Money from paid parking can be used to beautify the downtown with more benches, planters and flowers, and bicycle racks. 

The City has asserted that the paid parking program will be revenue neutral, hence there will be no additional funds to pay for such amenities.  Nevertheless, beautifying the downtown is a separate issue, and if the community believes this worthwhile, then it should be funded regardless of the parking issue. 

Why place such severe restrictions on City options for “managing” downtown parking?

The initiative is not severe and it does not create restrictions.  The initiative merely sets a minimum baseline for free public parking downtown.  That’s where management begins, not by simply substituting the word “pricing” for the word management.  Pricing doesn’t manage a resource; it merely allocates that resource based on an ability or willingness to pay.

http://www.FreedomToPark.orgFreedomTo Park.org

 

Comments

Eileen Samitz

I completely agree with this initiative. Another consequence of paid parking downtown is that it discourages shoppers from spending their dollars in downtown Davis if customers have to hunt and compete for parking spaces. This in turn hurts the viability of the downtown stores while diminishing needed sales tax dollars revenue for the City.

Ron O

I agree with the points expressed in the article above.

It should be noted that the links (above) to the "Freedom to Park" website are not working properly.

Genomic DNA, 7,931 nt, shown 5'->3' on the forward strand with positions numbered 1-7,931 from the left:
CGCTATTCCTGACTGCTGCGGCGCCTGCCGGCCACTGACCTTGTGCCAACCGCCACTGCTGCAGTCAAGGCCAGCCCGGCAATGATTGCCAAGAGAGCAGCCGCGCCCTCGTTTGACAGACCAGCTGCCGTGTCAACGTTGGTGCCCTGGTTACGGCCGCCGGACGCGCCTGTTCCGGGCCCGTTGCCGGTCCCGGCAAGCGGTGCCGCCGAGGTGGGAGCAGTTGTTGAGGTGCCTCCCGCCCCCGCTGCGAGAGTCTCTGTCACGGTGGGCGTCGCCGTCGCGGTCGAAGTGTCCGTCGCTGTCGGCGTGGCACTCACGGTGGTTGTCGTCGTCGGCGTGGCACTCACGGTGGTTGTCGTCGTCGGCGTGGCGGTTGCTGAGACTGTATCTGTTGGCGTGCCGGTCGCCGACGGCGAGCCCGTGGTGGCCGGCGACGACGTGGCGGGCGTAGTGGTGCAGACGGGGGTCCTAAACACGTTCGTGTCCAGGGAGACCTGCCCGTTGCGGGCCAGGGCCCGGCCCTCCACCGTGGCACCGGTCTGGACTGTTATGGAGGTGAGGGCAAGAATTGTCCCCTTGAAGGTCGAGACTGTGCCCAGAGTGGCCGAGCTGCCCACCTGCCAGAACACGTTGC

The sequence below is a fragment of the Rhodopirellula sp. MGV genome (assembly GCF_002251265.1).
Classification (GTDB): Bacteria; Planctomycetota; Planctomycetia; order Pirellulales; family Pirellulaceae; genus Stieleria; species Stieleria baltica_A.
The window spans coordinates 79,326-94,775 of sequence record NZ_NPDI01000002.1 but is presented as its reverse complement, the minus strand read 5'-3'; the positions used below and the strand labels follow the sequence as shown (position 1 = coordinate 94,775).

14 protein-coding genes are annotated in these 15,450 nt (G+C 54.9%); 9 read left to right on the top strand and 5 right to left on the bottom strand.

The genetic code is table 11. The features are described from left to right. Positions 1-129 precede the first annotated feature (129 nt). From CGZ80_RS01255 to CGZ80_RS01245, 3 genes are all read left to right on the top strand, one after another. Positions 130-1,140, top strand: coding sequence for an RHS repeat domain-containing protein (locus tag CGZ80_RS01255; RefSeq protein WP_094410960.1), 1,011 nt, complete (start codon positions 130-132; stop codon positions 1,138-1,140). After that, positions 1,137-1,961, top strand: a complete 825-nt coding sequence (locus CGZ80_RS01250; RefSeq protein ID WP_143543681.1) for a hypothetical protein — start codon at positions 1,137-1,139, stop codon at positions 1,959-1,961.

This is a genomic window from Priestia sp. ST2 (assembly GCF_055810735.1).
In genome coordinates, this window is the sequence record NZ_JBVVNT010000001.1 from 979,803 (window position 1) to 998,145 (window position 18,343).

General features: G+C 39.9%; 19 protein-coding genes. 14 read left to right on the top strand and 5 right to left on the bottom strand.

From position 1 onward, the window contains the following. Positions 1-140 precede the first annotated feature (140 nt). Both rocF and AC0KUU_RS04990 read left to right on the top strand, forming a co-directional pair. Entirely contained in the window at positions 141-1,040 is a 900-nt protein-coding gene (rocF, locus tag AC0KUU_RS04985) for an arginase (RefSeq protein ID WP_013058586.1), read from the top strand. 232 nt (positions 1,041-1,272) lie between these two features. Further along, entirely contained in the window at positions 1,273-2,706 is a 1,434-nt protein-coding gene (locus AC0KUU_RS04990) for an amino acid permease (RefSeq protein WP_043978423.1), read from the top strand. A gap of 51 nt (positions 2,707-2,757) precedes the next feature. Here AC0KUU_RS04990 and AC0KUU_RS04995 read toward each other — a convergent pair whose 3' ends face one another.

Robert Canning

Eileen, do you have any evidence to back up your contention? This has been a constant refrain from the downtown business owners and others and yet they have not presented a shred of evidence to document this claim. Drivers currently have to "hunt and compete" for spots and spend time driving around looking for spots.

Josh Pollich

By definition nobody who supports paid parking is going to walk up to a table opposing paid parking at the farmers' market. I think you may be drawing false conclusions from your experiences.

Furthermore, your op-ed misstates the purpose of your initiative. Your initiative not merely bans paid parking -- it also requires a certain number (1888) of parking spots downtown, an actual *increase* over the number of parking spots now present. That is to say, your initiative is actually about public land use downtown. Anyone who would prefer bike lanes to parking would do well to oppose this initiative.

Colin Walsh